RTLS: Direction-Finding Goes to War


W.G. Wade of the Bureau of Standards uses a direction-finding (DF) loop antenna (pioneered by Lee de Forest) at a Kennsington Maryland field station in 1919. Similar systems were employed by the Allies and Central Powers during the First World War. Source: NIST Photographic Collection

In 1902, a reporter asked Guglielmo Marconi about the vulnerability of wireless signals to interception. Marconi reassured the journalist, “It isn’t possible without a special installation and without guessing the frequency.” [[1]] The First World War demonstrated the magnitude of Marconi’s error.

The Russian Army began the war sending signals in plaintext. Thus, the Germans were often better informed on Russian dispositions than the Russians themselves. This signal intelligence bonanza enabled the Germans’ decisive victory at Tannenberg in 1914. [[2], [3]]

In 1916, Romania attempted to join the Allies and launch a surprise attack upon the Central Powers. However, Romanian units used:

“…fixed call signs in plaintext; gave the names, numbers, and designations of troop units and formations; sent back all reconnaissance reports in plaintext; and received their instructions and commands in the clear. Of course they used cipher for a large part of their radiograms, but this was done with so little skill, and the number of plaintext messages gave the Austrian cryptanalysts so many clues, that the cryptographic system was solved in a very short time.” [[4]]

The Austrians annihilated three-fourths of the Romanian Army. Triumphs of signal intelligence like Tannenberg and the Romanian campaign were principally matters of intercepting and decoding military communications. Nevertheless, direction finding often provided valuable clues to enemy intentions and dispositions even without actually decoding the transmissions themselves.

The English were able to detect and track the locations of both Zeppelin air raids and German U-Boats due to their DF network. [[5]] The French had a sophisticated DF network along the Western Front. In 1918, for instance, the French were able to correctly predict an impending German retreat by detecting the withdrawal of German weather stations to locations deeper behind the lines. [[6]]

The greatest triumph of direction-finding came in the Battle of Jutland. On 30 May, 1916, the British Royal Navy noted an unusual increase in German naval radio traffic. Careful measurements of a ship known to be at Wilhelmshaven indicated a 1½ degree change in bearing angle. Capt. H. G. Round correctly interpreted this motion as the ship taking up a position in the Jade River ready to put to sea. On the basis of this signal intelligence, the British Grand Fleet sortied to the North Sea so quickly that they overran the intended line of German U-Boats before the U-Boats were able to arrive and take up position. [[7]] Although overall British signal intelligence efforts were plagued by miscommunication and misunderstanding of vital data, the potential value of direction finding was clear. [[8], [9]]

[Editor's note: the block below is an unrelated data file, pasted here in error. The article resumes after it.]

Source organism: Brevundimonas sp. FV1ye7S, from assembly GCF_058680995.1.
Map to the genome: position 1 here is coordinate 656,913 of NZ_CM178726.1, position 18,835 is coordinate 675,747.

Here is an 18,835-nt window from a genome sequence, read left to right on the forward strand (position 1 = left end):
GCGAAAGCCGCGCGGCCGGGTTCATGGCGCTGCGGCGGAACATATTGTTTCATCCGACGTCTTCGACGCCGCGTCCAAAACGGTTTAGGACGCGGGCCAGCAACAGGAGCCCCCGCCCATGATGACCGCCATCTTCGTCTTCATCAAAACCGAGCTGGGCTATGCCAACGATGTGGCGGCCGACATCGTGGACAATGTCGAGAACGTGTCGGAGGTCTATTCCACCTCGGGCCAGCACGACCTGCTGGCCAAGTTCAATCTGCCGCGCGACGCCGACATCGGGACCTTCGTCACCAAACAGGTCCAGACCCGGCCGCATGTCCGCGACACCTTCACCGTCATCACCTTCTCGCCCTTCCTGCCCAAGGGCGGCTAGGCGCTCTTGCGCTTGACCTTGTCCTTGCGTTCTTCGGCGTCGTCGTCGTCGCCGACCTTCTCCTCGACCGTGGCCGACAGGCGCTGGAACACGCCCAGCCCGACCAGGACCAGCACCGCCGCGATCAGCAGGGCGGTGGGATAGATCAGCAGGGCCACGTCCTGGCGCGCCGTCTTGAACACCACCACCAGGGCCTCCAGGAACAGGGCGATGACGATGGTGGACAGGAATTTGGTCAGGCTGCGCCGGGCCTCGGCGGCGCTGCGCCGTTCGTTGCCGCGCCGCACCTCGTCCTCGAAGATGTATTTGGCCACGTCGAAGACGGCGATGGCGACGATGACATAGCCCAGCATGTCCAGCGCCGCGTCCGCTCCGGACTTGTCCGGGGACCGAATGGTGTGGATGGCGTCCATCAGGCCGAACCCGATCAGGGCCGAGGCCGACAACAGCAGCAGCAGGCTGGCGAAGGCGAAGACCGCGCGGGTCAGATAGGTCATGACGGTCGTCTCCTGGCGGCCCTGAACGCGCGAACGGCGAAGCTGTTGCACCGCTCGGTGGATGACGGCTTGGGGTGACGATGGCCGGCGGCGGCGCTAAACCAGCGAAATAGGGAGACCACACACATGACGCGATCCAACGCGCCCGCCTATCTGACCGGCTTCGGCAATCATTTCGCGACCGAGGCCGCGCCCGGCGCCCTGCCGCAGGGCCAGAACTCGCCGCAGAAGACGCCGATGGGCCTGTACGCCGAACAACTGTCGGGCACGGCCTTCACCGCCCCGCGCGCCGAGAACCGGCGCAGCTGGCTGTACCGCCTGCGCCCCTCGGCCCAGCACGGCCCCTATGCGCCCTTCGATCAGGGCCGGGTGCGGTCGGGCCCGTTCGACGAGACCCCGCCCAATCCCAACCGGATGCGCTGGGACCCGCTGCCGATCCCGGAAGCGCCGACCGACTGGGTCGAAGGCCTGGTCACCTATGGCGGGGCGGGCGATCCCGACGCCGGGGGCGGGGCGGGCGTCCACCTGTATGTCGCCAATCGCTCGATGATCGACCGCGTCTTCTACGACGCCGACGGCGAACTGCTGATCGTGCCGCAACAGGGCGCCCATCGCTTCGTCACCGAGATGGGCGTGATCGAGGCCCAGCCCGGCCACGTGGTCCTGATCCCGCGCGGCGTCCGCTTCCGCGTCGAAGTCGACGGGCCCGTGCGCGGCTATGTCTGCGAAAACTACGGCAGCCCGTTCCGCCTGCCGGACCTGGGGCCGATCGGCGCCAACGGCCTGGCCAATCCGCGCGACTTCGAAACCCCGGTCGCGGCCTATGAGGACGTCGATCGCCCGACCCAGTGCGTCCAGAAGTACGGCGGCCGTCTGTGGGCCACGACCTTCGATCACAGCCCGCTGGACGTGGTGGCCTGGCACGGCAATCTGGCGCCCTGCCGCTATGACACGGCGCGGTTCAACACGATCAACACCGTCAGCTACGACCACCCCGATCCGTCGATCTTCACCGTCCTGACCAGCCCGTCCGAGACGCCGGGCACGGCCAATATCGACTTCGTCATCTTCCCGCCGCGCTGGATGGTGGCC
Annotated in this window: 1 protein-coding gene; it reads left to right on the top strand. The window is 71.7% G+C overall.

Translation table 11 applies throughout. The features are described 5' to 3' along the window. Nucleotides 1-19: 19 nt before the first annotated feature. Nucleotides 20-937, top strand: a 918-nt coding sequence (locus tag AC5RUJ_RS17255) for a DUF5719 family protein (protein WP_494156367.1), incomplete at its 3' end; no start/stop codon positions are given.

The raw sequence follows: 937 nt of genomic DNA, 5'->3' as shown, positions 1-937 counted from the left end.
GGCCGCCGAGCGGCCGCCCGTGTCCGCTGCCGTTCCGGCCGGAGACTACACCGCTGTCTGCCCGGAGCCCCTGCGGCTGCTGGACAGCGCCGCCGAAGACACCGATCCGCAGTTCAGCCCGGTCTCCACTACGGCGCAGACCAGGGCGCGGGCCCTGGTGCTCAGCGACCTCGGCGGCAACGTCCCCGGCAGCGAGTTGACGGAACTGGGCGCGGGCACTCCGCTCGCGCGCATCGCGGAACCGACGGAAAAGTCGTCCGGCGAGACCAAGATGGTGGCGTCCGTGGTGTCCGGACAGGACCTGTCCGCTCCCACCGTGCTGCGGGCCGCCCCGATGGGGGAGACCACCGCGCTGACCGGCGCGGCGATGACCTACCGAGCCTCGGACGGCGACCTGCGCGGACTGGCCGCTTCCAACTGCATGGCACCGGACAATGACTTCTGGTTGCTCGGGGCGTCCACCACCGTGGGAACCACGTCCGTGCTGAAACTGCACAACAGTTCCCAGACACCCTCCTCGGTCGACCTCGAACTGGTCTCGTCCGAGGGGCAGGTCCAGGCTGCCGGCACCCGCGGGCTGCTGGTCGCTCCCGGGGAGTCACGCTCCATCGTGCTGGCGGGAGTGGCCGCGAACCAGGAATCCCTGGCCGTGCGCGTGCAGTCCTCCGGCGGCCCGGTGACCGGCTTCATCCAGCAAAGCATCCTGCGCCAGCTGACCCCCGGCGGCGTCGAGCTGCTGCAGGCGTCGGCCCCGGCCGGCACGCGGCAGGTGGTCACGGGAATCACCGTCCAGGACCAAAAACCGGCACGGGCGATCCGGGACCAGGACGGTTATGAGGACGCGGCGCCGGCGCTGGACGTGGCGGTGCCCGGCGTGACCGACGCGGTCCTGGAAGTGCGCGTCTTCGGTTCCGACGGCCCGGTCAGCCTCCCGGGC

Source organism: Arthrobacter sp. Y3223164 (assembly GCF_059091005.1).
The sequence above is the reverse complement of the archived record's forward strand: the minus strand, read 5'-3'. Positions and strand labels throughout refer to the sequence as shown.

For more information, see: Bartholomew Lee’s “RADIO INTELLIGENCE DEVELOPMENTS DURING WORLD WAR ONE AND BETWEEN THE WARS


[[1]]      Giancarlo Masini, Marconi, (New York: Marsilio Publishers, 1995), p. 200.

[[2]]     Wilhelm Flicke, War Secrets in the Ether, (Laguna Hills, CA: Aegean Press, 1994), pp. 3-9.

[[3]]    R. N. Vyvyan, Wireless Over Thirty Years, (London: George Routledge & Sons, Ltd., 1933), p. 118-119.

[[4]]    Wilhelm Flicke, War Secrets in the Ether, (Laguna Hills, CA: Aegean Press, 1994), pp. 55-61.

[[5]]     Wilhelm Flicke, War Secrets in the Ether, (Laguna Hills, CA: Aegean Press, 1994), p. 21.

[[6]]    Wilhelm Flicke, War Secrets in the Ether, (Laguna Hills, CA: Aegean Press, 1994), p. 30.

[[7]]   R. N. Vyvyan, Wireless Over Thirty Years, (London: George Routledge & Sons, Ltd., 1933), p. 128-129.

[[8]]  Nigel West, The SIGINT Secrets, (New York: William Morrow and Company, 1988), p. 70-74.

[[9]]    Peter J. Hugill, Global Communications Since 1844: Geopolitics and Technology, (Baltimore: Johns Hopkins University Press, 1999), p. 143.

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